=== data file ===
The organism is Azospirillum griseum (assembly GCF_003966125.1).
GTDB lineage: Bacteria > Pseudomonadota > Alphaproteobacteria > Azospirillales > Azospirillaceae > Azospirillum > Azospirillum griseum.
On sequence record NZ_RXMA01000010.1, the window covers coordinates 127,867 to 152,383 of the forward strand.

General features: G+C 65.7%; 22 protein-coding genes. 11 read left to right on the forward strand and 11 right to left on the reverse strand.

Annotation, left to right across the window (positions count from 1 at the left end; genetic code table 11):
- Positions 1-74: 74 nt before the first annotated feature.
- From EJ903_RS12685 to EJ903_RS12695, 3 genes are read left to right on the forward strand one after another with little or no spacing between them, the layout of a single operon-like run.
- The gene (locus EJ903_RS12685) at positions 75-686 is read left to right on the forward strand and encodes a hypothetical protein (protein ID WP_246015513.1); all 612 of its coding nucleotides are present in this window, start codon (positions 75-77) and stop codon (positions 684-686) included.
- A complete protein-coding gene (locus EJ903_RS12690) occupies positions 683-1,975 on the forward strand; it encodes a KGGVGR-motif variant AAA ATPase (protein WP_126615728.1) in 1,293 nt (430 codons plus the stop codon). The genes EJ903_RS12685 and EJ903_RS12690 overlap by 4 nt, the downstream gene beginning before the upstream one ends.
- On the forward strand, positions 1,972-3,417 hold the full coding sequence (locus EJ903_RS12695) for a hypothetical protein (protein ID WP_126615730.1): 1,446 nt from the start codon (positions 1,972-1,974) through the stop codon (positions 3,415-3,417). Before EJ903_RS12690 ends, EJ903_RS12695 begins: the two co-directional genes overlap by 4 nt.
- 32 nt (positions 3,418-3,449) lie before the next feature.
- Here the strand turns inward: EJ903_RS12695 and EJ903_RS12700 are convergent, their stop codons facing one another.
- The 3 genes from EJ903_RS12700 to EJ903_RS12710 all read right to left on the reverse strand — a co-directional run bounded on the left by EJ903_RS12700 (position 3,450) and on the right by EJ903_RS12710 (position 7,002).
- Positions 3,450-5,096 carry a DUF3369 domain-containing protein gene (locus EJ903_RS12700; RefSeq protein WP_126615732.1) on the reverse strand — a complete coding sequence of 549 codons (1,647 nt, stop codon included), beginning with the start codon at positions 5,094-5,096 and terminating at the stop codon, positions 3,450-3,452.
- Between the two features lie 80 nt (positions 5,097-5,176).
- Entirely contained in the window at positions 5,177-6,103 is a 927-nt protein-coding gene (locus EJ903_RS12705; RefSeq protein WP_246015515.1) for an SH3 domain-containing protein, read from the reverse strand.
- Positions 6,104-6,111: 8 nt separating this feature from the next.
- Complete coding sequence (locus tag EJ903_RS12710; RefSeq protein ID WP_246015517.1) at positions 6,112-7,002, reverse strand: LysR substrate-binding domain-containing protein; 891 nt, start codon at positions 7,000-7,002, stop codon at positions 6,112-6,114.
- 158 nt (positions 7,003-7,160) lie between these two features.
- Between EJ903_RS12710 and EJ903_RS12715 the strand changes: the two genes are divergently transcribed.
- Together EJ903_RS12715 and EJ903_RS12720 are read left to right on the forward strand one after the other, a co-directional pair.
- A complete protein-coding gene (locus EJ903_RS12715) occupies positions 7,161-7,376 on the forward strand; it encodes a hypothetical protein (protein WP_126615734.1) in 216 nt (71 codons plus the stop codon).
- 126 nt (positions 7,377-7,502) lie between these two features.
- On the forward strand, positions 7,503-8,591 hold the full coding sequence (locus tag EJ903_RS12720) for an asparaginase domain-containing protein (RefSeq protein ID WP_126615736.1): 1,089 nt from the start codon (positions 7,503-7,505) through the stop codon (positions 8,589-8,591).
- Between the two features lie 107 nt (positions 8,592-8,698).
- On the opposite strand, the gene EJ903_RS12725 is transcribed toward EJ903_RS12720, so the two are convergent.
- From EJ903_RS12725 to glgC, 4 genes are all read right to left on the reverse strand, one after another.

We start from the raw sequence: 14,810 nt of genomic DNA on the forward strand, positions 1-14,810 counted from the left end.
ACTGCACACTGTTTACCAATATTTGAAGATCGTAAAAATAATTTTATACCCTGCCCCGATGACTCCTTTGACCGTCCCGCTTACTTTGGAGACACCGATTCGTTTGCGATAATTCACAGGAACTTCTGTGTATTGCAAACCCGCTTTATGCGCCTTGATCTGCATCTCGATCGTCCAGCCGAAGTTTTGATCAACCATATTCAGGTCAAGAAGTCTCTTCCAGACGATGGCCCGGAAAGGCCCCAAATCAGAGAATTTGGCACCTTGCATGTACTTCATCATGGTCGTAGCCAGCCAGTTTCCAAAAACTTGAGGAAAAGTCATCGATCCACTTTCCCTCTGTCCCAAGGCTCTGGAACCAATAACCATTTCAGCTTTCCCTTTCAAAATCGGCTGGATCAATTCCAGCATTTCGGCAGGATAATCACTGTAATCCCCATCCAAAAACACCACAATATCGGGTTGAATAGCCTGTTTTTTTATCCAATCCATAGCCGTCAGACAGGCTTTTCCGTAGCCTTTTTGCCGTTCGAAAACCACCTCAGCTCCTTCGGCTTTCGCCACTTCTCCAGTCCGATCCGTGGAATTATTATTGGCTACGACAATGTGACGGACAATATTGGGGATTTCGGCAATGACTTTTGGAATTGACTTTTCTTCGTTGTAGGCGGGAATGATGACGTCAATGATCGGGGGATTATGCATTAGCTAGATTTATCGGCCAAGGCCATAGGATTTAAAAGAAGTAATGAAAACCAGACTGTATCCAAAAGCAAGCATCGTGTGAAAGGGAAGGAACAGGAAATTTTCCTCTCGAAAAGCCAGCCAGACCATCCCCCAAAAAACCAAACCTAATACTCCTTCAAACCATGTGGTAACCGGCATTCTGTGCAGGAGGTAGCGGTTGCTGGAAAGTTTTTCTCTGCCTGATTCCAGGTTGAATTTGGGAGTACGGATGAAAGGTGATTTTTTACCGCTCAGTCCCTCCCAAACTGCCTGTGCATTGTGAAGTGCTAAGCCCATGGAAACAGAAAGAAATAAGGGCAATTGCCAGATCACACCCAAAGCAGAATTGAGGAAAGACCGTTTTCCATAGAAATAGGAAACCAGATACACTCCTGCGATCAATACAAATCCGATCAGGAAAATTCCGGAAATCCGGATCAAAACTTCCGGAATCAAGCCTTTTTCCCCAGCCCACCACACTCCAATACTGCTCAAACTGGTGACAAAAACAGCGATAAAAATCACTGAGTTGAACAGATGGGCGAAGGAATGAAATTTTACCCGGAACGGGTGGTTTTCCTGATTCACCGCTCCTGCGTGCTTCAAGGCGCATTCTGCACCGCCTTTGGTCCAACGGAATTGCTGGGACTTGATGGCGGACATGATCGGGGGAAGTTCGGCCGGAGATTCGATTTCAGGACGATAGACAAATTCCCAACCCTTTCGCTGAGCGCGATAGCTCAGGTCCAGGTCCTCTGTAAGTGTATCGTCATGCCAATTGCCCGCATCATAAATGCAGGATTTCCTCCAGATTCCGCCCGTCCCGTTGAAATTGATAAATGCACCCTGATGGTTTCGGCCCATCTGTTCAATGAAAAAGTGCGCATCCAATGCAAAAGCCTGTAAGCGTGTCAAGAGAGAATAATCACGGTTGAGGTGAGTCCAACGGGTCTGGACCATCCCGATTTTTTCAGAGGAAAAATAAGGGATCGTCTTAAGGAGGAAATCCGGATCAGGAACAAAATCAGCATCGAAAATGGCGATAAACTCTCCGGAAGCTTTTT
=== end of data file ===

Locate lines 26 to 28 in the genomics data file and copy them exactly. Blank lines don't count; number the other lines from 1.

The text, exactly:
- On the opposite strand, the gene EJ903_RS12725 is transcribed toward EJ903_RS12720, so the two are convergent.
- From EJ903_RS12725 to glgC, 4 genes are all read right to left on the reverse strand, one after another.

We start from the raw sequence: 14,810 nt of genomic DNA on the forward strand, positions 1-14,810 counted from the left end.